SESSION TITLE: Chest Infections Case Report Posters
SESSION TYPE: Affiliate Case Report Poster
PRESENTED ON: Tuesday, October 27, 2015 at 01:30 PM - 02:30 PM
INTRODUCTION: We describe a unique case of Strongyloides hyperinfection after initiation of antiretroviral therapy (ART).
CASE PRESENTATION: A 45 year old Honduran female with HIV (CD4 count 204 cells/uL) presented with abdominal pain and diarrhea. CT scan of her abdomen revealed colitis. Stool studies were unrevealing, and she had no eosinophilia. Colonoscopy was unrevealing. Her diarrhea resolved, and she began ART. Three weeks later, she was readmitted with abdominal pain, nausea, diarrhea, shortness of breath and a purpuric rash on her abdomen. Chest radiograph revealed diffuse interstitial infiltrates, and CT scan of her abdomen showed progression of colitis. She was started on broad spectrum antibiotics and required high doses of vasopressors. On hospital day one, bronchoscopy revealed Strongyloides stercoralis filariform larvae (Image 1). Patient was started on ivermectin and albendazole. Furthermore, she had received two doses of stress corticosteroids, which were quickly discontinued. Her CD4 count had recovered to 1201 cells/uL, and ART was stopped. Bronchoalveolar cultures grew E. Coli,P. aeruginosa, and Influenza B. Patient persistently had poor lung compliance and ultimately developed bilateral pneumothoraxes. Chest tube placement and examination of pleural fluid revealed many S. stercoralis filariform larvae (Image 2). Repeated examinations of pleural fluid were positive for Strongyloides larvae. She passed away after 10 days of supportive care.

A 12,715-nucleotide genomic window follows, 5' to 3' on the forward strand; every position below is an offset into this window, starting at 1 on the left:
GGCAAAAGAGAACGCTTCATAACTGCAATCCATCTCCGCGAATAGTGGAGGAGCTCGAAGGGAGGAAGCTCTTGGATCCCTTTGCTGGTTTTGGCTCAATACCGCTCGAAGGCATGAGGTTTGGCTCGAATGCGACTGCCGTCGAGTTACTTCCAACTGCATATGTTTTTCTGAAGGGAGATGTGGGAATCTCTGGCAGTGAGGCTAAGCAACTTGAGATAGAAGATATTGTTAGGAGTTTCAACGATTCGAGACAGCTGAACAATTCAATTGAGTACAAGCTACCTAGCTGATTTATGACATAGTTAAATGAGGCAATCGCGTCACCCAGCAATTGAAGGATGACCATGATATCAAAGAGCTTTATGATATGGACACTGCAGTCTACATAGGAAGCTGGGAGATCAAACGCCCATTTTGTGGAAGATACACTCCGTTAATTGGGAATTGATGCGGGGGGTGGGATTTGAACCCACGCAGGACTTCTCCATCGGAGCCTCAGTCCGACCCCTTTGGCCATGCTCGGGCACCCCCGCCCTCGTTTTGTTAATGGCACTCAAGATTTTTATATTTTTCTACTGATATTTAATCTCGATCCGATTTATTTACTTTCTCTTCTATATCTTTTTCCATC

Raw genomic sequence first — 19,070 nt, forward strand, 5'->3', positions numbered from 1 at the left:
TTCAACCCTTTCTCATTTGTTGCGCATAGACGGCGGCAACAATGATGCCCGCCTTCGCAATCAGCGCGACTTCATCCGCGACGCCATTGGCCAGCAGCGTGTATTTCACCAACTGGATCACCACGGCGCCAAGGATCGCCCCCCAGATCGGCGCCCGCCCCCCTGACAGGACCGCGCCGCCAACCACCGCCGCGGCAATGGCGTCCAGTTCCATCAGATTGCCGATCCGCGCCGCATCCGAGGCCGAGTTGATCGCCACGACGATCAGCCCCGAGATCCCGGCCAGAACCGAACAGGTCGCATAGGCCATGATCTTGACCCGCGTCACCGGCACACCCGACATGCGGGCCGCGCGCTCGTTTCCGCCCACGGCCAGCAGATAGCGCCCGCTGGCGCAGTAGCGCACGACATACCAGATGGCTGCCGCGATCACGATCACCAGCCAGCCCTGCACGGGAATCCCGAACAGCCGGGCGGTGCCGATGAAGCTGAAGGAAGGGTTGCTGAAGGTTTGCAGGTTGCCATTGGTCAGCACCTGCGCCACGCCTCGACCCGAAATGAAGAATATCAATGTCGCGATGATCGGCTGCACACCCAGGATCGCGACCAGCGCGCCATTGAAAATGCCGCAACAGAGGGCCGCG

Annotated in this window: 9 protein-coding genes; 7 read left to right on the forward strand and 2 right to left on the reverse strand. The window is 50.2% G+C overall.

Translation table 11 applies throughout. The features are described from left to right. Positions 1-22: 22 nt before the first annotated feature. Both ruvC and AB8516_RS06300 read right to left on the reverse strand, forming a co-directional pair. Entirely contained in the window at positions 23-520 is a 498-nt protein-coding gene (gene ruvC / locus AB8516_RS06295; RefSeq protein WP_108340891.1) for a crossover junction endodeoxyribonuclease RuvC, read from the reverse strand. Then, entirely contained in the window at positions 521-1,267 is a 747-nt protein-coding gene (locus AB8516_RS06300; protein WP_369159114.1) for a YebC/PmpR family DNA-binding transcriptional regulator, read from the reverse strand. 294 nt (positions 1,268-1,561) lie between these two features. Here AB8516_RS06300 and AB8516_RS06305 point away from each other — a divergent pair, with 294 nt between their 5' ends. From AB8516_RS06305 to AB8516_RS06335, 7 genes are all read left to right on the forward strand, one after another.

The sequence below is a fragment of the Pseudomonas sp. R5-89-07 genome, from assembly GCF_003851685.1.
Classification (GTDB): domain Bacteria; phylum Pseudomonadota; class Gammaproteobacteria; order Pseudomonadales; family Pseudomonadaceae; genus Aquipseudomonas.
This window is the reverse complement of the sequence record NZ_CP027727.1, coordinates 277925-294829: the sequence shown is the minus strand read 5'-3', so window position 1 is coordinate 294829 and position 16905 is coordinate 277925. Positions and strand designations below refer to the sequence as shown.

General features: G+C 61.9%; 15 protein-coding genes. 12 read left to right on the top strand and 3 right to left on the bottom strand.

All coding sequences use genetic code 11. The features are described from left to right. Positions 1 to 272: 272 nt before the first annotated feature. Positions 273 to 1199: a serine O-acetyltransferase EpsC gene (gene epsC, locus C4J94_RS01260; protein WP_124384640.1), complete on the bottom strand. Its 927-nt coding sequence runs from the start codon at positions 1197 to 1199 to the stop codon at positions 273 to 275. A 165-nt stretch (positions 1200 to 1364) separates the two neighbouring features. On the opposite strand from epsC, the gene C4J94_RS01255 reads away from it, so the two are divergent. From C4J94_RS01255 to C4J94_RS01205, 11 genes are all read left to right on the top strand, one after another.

DISCUSSION: This is the sixth case of Strongyloidiasis infection as a manifestation of IRIS. Two of those cases were confounded by corticosteroid use. Furthermore, this is the first case where filariform larvae were persistently found in the pleural fluid. Interestingly, HIV itself has not been associated with hyperinfection despite a high prevalence of coinfection. One explanation is that HIV immunosuppression may create a host environment that favors the non-invasive phenotype of S. stercoralis. Restoration of the immune system triggers a switch to the more invasive female filariform phenotype. Our patient’s lack of fever, lactic acidosis, or renal failure despite profound shock, supports the theory that a shift to the more aggressive phenotype may be the primary means of decompensation rather than a robust host response.
CONCLUSIONS: Further prospective studies examining the life cycle of S. stercoralis in patients initiating ART are needed.
Reference #1: Viney ME, et al. Why does HIV infection not lead to disseminated strongyloidiasis? J Infect Dis 2004; 190:2175-2180.
DISCLOSURE: The following authors have nothing to disclose: Simon Yau, Diana Guerra
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